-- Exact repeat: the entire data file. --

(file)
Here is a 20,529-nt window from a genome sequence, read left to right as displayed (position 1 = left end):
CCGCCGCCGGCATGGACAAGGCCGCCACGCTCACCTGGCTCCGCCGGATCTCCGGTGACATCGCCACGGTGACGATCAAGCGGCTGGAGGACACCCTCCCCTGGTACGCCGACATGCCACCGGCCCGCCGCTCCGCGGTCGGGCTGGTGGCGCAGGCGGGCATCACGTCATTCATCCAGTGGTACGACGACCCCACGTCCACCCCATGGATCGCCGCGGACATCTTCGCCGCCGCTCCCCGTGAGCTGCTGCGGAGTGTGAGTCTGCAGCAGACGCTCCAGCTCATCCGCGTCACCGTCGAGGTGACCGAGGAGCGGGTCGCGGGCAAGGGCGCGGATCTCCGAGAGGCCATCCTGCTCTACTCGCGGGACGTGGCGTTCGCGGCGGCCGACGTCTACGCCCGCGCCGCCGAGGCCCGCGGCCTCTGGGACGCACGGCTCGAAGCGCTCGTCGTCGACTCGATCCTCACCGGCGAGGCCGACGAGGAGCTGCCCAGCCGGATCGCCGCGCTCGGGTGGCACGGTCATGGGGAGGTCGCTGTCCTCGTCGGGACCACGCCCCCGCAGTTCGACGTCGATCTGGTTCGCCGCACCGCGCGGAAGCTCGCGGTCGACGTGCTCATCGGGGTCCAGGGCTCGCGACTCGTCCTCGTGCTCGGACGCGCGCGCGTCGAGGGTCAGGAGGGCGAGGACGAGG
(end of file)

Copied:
Here is a 20,529-nt window from a genome sequence, read left to right as displayed (position 1 = left end):
CCGCCGCCGGCATGGACAAGGCCGCCACGCTCACCTGGCTCCGCCGGATCTCCGGTGACATCGCCACGGTGACGATCAAGCGGCTGGAGGACACCCTCCCCTGGTACGCCGACATGCCACCGGCCCGCCGCTCCGCGGTCGGGCTGGTGGCGCAGGCGGGCATCACGTCATTCATCCAGTGGTACGACGACCCCACGTCCACCCCATGGATCGCCGCGGACATCTTCGCCGCCGCTCCCCGTGAGCTGCTGCGGAGTGTGAGTCTGCAGCAGACGCTCCAGCTCATCCGCGTCACCGTCGAGGTGACCGAGGAGCGGGTCGCGGGCAAGGGCGCGGATCTCCGAGAGGCCATCCTGCTCTACTCGCGGGACGTGGCGTTCGCGGCGGCCGACGTCTACGCCCGCGCCGCCGAGGCCCGCGGCCTCTGGGACGCACGGCTCGAAGCGCTCGTCGTCGACTCGATCCTCACCGGCGAGGCCGACGAGGAGCTGCCCAGCCGGATCGCCGCGCTCGGGTGGCACGGTCATGGGGAGGTCGCTGTCCTCGTCGGGACCACGCCCCCGCAGTTCGACGTCGATCTGGTTCGCCGCACCGCGCGGAAGCTCGCGGTCGACGTGCTCATCGGGGTCCAGGGCTCGCGACTCGTCCTCGTGCTCGGACGCGCGCGCGTCGAGGGTCAGGAGGGCGAGGACGAGG